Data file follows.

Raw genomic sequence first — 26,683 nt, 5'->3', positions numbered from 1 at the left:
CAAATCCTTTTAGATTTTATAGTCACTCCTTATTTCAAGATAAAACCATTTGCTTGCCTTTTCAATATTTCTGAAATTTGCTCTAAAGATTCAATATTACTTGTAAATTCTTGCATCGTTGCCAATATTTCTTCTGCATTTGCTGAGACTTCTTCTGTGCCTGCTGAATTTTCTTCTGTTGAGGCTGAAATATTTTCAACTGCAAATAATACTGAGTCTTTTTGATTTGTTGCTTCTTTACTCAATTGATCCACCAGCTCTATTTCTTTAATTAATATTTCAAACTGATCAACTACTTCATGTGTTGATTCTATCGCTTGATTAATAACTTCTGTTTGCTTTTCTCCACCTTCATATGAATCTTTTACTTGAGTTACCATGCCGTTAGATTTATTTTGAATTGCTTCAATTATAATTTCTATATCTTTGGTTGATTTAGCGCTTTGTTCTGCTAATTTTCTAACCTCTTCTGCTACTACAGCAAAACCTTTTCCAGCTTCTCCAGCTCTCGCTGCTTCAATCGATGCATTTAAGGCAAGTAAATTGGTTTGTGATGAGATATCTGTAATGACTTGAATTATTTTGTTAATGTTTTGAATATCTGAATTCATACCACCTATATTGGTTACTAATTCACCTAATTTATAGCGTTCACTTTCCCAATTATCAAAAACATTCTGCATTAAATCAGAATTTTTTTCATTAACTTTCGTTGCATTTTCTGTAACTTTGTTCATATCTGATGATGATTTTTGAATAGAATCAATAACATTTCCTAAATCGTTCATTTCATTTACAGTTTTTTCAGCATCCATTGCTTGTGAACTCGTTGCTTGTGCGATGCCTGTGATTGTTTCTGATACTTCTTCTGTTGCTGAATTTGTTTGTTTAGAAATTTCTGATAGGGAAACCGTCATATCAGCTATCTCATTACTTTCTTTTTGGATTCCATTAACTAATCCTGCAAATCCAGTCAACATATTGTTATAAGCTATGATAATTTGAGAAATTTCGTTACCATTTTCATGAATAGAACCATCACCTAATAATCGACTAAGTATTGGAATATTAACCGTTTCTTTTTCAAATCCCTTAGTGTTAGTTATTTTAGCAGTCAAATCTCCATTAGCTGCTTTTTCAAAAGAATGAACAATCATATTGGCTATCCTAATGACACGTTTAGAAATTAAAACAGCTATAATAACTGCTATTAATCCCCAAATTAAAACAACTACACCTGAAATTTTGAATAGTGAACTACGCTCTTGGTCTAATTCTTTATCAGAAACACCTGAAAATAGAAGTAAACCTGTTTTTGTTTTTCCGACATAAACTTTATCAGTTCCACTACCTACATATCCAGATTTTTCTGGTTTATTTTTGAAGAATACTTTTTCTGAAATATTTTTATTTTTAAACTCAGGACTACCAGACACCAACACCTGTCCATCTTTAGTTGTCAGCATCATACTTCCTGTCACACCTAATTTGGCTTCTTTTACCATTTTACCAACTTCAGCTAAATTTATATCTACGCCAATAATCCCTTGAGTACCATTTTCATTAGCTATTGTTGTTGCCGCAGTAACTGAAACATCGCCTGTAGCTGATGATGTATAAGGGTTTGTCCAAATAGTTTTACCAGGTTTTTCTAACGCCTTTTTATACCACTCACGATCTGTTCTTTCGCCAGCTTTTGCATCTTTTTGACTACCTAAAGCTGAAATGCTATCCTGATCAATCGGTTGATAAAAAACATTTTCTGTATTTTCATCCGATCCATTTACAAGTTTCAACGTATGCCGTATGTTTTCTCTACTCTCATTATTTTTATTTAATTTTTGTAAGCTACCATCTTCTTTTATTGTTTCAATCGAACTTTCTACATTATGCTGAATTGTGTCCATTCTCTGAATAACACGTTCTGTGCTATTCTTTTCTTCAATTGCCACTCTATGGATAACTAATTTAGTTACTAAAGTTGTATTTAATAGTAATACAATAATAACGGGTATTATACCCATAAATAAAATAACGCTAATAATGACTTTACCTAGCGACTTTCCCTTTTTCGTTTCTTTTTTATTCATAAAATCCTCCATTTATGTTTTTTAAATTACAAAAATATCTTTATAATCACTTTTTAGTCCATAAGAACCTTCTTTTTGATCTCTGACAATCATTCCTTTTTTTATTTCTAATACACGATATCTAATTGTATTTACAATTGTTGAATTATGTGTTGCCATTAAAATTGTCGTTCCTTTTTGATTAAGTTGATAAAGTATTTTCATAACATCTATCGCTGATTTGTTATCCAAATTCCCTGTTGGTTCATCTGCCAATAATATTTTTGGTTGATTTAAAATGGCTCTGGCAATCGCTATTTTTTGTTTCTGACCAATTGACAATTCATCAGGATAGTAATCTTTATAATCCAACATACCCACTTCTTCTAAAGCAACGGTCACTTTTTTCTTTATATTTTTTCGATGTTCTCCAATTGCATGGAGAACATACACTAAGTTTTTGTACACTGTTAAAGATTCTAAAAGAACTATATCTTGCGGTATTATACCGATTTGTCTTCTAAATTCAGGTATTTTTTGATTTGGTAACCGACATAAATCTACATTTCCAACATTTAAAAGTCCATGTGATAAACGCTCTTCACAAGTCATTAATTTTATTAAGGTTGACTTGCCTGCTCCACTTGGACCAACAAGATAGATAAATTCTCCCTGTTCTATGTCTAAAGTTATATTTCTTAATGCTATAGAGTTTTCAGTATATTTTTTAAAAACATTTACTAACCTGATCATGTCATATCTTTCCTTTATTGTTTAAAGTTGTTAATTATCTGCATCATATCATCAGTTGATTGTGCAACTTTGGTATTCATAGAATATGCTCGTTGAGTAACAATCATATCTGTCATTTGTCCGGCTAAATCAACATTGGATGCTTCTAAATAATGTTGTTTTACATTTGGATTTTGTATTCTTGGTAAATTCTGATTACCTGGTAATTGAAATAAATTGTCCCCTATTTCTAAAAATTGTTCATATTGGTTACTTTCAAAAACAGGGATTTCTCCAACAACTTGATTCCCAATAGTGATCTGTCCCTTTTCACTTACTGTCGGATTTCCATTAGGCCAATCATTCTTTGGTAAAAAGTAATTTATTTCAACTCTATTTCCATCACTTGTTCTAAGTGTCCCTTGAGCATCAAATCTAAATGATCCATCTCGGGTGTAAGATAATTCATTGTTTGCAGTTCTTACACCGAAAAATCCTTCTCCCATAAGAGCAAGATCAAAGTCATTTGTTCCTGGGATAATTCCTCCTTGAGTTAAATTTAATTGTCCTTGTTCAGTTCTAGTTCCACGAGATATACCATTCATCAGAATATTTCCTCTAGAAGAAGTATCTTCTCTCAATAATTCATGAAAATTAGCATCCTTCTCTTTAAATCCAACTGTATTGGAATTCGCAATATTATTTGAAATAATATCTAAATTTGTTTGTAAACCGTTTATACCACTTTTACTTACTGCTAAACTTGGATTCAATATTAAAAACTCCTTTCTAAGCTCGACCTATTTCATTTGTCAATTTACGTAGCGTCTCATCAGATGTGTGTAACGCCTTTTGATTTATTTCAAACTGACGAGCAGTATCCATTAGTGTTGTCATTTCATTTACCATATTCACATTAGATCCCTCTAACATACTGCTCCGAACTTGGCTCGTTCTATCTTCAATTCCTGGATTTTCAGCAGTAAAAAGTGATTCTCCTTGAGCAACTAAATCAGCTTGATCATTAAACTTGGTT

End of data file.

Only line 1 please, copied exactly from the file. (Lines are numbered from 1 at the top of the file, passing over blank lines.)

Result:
Raw genomic sequence first — 26,683 nt, 5'->3', positions numbered from 1 at the left: